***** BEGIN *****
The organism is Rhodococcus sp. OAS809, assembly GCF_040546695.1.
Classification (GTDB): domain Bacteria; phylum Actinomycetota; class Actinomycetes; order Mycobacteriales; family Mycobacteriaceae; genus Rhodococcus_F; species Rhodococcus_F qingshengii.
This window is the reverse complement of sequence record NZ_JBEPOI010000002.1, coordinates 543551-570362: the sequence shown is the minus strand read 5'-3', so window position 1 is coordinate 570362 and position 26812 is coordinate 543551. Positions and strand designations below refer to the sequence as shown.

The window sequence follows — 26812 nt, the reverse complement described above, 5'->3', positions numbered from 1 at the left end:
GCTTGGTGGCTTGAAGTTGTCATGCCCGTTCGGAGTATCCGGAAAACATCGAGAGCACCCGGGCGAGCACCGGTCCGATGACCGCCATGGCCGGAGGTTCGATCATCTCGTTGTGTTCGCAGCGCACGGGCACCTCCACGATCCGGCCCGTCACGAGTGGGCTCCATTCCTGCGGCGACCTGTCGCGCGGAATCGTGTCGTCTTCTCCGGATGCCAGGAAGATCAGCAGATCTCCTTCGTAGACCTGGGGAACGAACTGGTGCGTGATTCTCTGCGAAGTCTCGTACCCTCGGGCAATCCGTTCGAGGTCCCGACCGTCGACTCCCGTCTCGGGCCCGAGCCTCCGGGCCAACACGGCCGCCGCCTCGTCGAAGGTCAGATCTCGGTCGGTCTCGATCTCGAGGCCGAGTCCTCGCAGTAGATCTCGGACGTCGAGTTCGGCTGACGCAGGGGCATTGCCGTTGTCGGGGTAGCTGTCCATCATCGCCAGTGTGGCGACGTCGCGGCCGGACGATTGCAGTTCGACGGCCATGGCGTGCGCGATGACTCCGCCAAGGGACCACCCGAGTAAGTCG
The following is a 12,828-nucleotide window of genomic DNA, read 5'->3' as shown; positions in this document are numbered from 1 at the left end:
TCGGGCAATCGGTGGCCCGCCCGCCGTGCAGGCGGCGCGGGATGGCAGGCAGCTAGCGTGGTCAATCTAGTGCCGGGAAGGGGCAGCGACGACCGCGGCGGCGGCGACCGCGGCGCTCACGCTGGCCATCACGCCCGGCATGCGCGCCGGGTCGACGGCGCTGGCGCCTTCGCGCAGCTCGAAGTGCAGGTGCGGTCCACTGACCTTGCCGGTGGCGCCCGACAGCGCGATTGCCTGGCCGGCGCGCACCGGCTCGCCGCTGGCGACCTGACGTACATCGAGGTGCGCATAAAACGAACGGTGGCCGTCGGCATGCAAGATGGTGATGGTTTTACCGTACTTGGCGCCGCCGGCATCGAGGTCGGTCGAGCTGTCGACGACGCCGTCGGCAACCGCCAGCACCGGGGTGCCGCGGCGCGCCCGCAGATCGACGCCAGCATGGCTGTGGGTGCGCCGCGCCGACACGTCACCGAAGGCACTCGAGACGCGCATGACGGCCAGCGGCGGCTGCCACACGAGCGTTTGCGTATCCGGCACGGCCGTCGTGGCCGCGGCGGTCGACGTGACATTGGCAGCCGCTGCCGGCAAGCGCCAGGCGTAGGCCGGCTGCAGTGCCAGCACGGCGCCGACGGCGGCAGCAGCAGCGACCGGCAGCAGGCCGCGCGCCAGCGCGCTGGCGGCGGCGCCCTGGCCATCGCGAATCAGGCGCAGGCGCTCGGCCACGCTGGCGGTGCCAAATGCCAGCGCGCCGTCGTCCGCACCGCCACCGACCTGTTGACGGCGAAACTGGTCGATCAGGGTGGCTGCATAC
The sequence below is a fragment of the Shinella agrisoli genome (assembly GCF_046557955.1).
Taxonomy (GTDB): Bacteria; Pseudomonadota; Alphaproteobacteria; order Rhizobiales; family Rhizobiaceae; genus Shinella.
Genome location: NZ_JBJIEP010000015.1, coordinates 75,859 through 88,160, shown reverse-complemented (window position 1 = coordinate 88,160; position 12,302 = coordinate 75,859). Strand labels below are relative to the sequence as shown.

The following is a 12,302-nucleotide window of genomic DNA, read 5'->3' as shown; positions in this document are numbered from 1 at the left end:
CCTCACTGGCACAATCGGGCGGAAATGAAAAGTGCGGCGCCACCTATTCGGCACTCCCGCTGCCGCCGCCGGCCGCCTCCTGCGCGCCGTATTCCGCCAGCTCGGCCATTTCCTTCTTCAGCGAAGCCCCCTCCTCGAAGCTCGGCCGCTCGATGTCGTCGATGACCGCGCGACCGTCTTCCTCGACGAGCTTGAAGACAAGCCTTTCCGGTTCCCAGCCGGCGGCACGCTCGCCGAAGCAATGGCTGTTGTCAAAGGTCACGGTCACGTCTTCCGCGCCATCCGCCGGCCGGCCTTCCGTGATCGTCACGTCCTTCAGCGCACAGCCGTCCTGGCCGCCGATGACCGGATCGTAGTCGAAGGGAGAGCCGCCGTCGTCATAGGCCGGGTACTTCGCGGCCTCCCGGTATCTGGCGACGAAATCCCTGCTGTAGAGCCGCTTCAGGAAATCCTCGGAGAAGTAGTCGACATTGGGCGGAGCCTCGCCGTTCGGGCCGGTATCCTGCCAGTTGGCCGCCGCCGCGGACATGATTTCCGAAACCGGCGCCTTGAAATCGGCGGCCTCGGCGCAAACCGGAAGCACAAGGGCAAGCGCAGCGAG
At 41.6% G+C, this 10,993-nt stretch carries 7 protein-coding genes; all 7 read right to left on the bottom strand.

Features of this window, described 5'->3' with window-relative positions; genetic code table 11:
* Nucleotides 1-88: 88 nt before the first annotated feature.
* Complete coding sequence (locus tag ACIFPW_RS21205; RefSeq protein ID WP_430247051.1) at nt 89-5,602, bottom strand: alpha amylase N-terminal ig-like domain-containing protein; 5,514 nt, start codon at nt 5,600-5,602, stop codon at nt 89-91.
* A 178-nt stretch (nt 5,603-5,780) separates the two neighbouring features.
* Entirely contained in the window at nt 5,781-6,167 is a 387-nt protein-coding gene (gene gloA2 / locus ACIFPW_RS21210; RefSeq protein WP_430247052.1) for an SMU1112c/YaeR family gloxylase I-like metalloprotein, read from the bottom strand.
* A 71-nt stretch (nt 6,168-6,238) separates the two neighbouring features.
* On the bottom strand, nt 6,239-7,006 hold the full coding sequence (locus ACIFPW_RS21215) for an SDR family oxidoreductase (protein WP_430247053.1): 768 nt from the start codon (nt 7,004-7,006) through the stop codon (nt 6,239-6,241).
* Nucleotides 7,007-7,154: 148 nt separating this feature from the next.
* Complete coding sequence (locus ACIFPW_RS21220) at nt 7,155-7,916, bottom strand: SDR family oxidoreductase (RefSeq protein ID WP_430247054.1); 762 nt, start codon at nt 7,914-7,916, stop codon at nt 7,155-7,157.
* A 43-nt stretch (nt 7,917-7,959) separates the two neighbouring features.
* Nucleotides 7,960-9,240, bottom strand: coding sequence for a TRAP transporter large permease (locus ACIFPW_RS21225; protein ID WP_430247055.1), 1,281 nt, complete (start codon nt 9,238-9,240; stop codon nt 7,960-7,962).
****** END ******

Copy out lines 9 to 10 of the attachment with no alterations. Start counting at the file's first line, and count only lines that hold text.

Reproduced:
Taxonomy (GTDB): Bacteria; Pseudomonadota; Alphaproteobacteria; order Rhizobiales; family Rhizobiaceae; genus Shinella.
Genome location: NZ_JBJIEP010000015.1, coordinates 75,859 through 88,160, shown reverse-complemented (window position 1 = coordinate 88,160; position 12,302 = coordinate 75,859). Strand labels below are relative to the sequence as shown.